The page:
K-13. Cavalry squadrons have two options for the employment of the ACTs. The first option is to employ troops simultaneously, with separate areas of operation. The second option is to employ the ACTs sequentially, with the same or different areas of operation. In either option, the ACTs may be retained under squadron control or task organized with ground cavalry assets as AGTs.


K-14. The cavalry SCO employs simultaneous operations when-

  • Covering extended distances or a larger AO.
  • Squadron must orient in multiple directions.
  • Operation is of limited duration.
  • IPB allows commander to focus ACTs at decisive point and time.
  • Maximum reconnaissance forward is required.
  • Maximum security is required to provide early warning and reaction time for the squadron.
  • Threat requires the ACTs to operate primarily at night for survivability.


K-15. The cavalry SCO employs sequential operations when-

  • AO is smaller.
  • Squadron is oriented in a single direction.
  • Operation requires extended coverage in time.
  • IPB does not allow the commander to focus ACTs at decisive point or time.
  • Maximum reconnaissance or security forward not required.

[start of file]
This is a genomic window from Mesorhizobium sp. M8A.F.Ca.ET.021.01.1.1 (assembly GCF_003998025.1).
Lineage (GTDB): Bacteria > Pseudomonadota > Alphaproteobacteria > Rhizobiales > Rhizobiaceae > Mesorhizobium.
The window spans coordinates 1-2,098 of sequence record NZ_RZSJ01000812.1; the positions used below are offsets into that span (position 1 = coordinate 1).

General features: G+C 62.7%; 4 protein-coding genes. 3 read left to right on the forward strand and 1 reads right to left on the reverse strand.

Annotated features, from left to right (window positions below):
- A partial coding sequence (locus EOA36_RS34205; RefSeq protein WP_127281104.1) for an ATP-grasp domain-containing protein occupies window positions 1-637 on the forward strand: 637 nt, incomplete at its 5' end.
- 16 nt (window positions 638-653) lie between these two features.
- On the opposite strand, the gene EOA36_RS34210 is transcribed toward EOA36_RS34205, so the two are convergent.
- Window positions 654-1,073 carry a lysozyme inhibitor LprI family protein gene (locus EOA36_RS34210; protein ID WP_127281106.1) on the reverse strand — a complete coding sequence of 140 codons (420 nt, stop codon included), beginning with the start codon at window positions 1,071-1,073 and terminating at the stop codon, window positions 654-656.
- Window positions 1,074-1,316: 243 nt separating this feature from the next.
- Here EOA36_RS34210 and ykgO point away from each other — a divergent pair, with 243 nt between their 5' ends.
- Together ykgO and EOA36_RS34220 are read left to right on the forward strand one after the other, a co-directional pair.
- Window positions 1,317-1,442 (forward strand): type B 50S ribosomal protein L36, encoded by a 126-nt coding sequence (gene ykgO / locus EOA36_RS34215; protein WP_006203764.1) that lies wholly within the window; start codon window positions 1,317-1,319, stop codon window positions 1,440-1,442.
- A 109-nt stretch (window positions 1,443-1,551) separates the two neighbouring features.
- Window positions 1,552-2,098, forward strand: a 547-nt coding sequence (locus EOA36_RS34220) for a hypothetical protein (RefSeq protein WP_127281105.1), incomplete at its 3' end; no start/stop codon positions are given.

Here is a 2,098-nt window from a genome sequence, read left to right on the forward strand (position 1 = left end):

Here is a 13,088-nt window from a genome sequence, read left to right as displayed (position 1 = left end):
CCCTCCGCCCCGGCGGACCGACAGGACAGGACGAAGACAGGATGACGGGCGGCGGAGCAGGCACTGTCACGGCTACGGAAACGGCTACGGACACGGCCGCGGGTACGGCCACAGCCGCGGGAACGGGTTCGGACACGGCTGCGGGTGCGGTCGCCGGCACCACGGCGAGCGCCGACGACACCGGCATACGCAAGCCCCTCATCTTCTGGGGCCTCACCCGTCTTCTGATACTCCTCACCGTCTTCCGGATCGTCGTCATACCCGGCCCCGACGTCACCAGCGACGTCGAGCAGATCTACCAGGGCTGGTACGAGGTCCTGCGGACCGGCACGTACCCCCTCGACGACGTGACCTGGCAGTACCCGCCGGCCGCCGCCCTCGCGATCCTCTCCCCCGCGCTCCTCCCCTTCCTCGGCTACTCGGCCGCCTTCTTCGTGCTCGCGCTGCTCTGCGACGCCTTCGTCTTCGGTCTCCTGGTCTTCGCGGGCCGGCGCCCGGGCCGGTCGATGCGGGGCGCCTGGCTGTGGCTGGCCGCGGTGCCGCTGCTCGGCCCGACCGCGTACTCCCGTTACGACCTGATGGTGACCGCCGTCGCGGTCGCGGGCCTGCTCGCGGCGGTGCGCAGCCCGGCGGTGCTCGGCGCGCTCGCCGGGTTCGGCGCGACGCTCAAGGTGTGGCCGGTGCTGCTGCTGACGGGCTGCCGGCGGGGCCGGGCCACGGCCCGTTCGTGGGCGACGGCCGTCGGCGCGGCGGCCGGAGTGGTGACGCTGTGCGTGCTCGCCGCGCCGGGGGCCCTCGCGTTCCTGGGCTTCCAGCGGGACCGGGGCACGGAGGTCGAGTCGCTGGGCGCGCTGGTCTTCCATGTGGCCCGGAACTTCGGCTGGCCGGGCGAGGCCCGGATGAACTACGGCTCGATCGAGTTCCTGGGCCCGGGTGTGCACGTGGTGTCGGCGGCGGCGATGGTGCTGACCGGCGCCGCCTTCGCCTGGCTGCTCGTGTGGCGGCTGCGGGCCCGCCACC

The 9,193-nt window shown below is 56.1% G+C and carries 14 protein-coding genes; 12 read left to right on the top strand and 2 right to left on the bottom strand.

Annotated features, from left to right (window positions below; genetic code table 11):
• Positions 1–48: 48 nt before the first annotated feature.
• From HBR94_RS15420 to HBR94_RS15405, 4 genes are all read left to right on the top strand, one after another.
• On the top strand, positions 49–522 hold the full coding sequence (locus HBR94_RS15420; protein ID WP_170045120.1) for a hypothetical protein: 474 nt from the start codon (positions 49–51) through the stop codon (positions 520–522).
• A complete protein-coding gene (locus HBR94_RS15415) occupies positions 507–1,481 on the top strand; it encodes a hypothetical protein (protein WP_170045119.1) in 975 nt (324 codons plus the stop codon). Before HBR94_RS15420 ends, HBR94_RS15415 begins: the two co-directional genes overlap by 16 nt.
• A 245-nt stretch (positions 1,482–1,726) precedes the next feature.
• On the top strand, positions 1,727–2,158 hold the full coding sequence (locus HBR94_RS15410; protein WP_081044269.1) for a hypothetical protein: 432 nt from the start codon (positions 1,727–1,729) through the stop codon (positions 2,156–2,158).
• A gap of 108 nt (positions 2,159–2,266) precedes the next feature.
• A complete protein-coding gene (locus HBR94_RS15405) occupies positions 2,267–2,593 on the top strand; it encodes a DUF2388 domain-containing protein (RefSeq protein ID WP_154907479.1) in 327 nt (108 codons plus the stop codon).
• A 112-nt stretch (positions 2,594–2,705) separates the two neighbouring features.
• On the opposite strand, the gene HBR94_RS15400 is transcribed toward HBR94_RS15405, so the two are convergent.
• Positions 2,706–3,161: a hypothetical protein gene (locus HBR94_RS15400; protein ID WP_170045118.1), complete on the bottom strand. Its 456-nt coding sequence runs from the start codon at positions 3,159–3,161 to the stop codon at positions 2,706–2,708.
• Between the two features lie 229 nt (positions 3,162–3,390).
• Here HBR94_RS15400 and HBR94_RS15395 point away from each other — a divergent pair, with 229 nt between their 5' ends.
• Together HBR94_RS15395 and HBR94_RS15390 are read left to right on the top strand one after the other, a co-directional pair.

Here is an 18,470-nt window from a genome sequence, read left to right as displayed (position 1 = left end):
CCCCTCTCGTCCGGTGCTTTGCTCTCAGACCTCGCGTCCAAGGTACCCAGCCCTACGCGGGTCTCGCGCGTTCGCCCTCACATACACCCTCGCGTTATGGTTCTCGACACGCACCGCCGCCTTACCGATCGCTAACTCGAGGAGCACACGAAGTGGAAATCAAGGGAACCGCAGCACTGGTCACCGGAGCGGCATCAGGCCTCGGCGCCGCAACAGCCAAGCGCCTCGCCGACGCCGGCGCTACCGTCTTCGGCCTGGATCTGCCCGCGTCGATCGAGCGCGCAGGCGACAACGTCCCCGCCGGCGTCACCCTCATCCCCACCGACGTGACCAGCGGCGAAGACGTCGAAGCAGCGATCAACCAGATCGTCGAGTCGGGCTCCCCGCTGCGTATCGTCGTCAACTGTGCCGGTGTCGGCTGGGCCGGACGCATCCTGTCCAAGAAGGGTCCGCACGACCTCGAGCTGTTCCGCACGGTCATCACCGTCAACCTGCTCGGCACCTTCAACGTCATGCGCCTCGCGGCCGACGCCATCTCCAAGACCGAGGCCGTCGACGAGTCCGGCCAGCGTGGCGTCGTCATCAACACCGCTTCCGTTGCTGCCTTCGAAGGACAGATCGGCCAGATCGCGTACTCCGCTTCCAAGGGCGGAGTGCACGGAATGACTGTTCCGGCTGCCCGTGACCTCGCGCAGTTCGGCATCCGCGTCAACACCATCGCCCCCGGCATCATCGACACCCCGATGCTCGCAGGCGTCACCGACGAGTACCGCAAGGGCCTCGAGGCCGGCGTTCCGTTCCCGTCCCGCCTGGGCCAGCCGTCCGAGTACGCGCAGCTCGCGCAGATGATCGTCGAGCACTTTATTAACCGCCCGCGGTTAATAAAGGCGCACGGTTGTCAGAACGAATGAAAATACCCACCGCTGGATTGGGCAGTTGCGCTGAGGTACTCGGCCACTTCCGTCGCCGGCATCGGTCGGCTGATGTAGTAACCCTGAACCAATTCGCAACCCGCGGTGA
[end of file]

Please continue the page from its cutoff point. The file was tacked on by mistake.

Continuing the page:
• ACT held as a squadron reserve or required for follow-on operations.


K-16. The integration of air cavalry into the decision making process is an important and unique aspect of staff planning in any cavalry organization. The employment of air cavalry may be the significant difference between COAs presented to the commander. When developing COAs, air-ground synchronization should be planned along the following guidelines:


K-17. As stated above, intelligence must drive the maneuver plan. Effective intelligence preparation of the battlefield will often make it obvious how and when to employ air cavalry assets. To provide the commander with a clear picture of when and where to employ air cavalry, the IPB process should answer the following fundamental questions:

  • Where is the enemy currently located?
  • Where is the enemy going and/or what is his repositioning criteria and routes?